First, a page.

Meanwhile, Unkrich began assembling more of his team, including a Mexican-American storyboard artist he’d worked with on Toy Story 3, Adrian Molina. “When he found out we were doing a story set against Mexican culture, he really wanted to be a part of it,” says Unkrich. Molina, 32, came aboard as a story artist but didn’t let his title get in the way. When Unkrich hit some roadblocks with his script, Molina volunteered some fresh unsolicited pages. “I submitted them, but I did it very respectfully,” he recalls. “I said, ‘I don’t know if these are helpful to you, but I just need to get them out of my system.’ But the more time we spent of the story, the more time we spent talking about what the film could be, the more we realized we were on the same page.”

Molina was promoted to co-writer alongside Matthew Aldrich. A little later, he was upped to co-director.

One of the big challenges with the story was that Dia de los Muertos is such a culturally specific holiday — an autumn celebration featuring parades and colorful costumes honoring the passing of friends and family — that Unkrich worried non-Mexican audiences might not relate. “We had to assume a great percentage of the audience didn’t know what Dia de los Muertos was,” Unkrich says, “so we had to communicate information about the holiday organically, not with a lecture.” Molina’s pages introducing the key concept of “final death” — when a soul disappears forever after he or she is no longer remembered by anyone in the Land of the Living — were particularly helpful. “He nailed it,” says Unkrich. “The [final death] scene [in the film] is very close to what Adrian wrote.”

Meanwhile, Benjamin Bratt came on as Ernesto de la Cruz, a larger-than-life musician; Gael Garcia Bernal was cast as Hector, a down-on-his-luck drifter desperately worried about his final death; and Edward James Olmos joined as Chicharron, a grumpy music lover. That left the crucial voice role of Miguel. “At first we were doing temp dialog with a great kid named Emilio Fuentes,” says Unkrich. “He was our Miguel for a couple of years while we were developing [the film]. But then his voice started to change, so I needed to find another voice. He had to be able to act, he had to be able to sing, and he had to sound like he was 12. And it was vitally important that we had a Latino.”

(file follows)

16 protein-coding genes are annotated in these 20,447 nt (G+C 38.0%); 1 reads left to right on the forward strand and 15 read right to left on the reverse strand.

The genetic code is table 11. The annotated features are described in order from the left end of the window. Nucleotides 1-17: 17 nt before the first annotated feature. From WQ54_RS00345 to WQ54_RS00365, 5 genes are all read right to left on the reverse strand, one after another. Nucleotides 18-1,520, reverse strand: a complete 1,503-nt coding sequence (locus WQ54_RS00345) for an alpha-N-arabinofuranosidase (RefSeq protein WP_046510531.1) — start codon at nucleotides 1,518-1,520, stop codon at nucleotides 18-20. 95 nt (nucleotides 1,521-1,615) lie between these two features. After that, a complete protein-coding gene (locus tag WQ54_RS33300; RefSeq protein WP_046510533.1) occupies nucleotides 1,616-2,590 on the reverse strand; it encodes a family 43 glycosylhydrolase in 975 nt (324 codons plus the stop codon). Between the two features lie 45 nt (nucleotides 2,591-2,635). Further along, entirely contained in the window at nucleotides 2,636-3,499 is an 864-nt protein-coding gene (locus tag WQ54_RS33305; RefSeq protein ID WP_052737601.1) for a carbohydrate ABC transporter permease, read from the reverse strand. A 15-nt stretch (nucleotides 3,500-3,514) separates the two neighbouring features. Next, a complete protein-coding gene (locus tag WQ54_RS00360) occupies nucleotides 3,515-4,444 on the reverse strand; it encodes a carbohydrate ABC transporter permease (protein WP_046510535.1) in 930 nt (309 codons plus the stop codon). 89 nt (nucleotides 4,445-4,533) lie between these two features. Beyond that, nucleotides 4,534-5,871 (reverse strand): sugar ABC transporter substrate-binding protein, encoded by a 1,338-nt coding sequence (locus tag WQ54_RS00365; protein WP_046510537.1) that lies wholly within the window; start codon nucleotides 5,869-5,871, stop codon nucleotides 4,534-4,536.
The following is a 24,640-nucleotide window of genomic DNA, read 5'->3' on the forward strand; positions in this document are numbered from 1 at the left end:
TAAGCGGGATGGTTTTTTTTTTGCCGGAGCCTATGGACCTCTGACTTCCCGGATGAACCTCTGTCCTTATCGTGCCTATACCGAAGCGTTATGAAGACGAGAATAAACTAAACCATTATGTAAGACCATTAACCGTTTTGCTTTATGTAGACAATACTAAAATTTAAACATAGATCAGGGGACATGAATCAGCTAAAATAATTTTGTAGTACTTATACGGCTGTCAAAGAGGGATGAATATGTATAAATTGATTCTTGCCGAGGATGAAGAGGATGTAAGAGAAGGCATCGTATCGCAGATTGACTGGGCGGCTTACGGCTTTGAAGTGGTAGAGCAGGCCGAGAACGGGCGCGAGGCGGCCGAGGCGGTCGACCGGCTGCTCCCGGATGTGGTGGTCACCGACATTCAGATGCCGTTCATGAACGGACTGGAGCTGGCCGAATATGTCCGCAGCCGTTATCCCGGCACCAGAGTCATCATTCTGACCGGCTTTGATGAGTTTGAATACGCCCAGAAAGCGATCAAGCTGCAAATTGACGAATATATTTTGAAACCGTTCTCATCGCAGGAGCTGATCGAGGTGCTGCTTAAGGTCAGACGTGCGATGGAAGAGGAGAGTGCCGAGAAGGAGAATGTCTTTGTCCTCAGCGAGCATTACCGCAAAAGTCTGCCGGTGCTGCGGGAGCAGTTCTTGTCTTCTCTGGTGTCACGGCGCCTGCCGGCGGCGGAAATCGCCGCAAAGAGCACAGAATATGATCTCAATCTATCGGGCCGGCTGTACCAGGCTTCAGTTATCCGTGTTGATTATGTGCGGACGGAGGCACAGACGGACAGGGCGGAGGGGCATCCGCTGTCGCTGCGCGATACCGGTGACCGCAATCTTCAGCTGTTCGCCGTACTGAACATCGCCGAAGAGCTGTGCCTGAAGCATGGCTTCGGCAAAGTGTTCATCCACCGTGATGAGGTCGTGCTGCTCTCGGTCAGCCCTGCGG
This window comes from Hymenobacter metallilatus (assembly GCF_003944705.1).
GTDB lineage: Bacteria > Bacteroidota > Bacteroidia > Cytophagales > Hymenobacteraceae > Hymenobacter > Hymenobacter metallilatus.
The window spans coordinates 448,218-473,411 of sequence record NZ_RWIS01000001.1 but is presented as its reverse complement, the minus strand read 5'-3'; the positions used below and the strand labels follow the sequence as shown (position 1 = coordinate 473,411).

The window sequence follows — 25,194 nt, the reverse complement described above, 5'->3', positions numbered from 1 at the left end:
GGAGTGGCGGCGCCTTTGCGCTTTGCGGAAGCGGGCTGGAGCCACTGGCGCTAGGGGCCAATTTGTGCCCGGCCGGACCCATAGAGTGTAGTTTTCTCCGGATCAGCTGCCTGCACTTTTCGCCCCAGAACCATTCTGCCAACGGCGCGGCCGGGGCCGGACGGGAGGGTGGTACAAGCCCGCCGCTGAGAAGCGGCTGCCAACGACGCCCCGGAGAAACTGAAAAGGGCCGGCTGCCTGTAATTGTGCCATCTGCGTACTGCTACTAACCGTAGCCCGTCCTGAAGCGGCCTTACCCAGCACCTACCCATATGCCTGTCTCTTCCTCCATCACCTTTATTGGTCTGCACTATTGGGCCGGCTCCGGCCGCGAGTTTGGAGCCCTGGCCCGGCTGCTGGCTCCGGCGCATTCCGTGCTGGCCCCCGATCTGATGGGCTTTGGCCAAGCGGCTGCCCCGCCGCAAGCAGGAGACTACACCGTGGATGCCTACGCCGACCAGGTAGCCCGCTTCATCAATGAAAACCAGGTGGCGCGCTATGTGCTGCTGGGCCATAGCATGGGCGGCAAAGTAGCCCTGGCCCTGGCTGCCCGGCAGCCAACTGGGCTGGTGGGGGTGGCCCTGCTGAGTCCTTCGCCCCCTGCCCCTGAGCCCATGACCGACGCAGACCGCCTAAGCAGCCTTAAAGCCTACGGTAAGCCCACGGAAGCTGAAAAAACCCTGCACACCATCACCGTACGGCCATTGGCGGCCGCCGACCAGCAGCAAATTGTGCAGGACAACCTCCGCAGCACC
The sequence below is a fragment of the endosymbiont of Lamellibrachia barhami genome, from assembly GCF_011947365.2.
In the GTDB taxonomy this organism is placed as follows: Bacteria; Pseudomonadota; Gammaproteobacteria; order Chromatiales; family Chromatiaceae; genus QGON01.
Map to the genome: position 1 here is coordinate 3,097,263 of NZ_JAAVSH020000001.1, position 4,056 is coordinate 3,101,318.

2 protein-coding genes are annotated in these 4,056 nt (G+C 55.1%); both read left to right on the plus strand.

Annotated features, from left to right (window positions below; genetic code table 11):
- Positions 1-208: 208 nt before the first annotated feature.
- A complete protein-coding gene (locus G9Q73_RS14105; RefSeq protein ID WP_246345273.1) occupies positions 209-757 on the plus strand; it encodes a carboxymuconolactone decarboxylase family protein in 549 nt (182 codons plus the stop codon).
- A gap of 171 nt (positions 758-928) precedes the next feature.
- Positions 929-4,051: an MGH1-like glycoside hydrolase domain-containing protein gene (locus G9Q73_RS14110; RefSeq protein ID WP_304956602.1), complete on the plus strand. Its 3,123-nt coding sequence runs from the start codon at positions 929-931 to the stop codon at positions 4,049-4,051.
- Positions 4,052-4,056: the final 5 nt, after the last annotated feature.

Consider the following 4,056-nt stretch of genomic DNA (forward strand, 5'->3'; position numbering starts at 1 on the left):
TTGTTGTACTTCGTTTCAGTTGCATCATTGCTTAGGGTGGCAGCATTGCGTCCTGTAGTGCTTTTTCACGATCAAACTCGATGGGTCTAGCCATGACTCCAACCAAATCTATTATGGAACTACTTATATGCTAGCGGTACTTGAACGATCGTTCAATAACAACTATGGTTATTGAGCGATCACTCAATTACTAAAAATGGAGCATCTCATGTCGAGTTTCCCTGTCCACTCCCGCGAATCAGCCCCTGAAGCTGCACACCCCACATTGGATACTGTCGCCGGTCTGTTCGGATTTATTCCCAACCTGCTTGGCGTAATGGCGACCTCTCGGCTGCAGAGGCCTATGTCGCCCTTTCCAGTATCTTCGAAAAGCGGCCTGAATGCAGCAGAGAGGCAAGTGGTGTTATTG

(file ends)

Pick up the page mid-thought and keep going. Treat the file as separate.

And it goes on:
That’s when Los Angeles native Gonzalez was hired for temp dialogue, and soon the team realized that they had found their Miguel. “When we told him he was being given the part, he fell to the ground,” says Unkrich. “He was completely overwhelmed.”

Throughout the production, Pixar also worked with a team of cultural advisers, including Marcela Davison Aviles, playwright Octavio Solis and political cartoonist Lalo Alcaraz (who happened to be one of the Mexican luminaries who’d been outraged when Disney tried to trademark Dia de los Muertos; he published a cartoon of a rampaging Mickey Mouse skeleton destroying a city, calling it “Muerto Mouse”).

“They came to Pixar every three months when we screened the [work in progress],” says Unkrich. “We had never opened up one of our films to outside people like that before, but we thought it was vital. Every time we screened the film, there were a lot of notes. We tried to take that all to heart in a way that supported the story.”

And then there was the title. Given the controversy, Day of the Dead no longer seemed like a viable option. Ultimately, the film ended up being named after Miguel’s great-grandmother (voiced by Ana Ofelia Murguia), who holds the secret to his family’s anti-musical past: Mama Coco.

This story first appeared in a December stand-alone issue of The Hollywood Reporter magazine. To receive the magazine, click here to subscribe.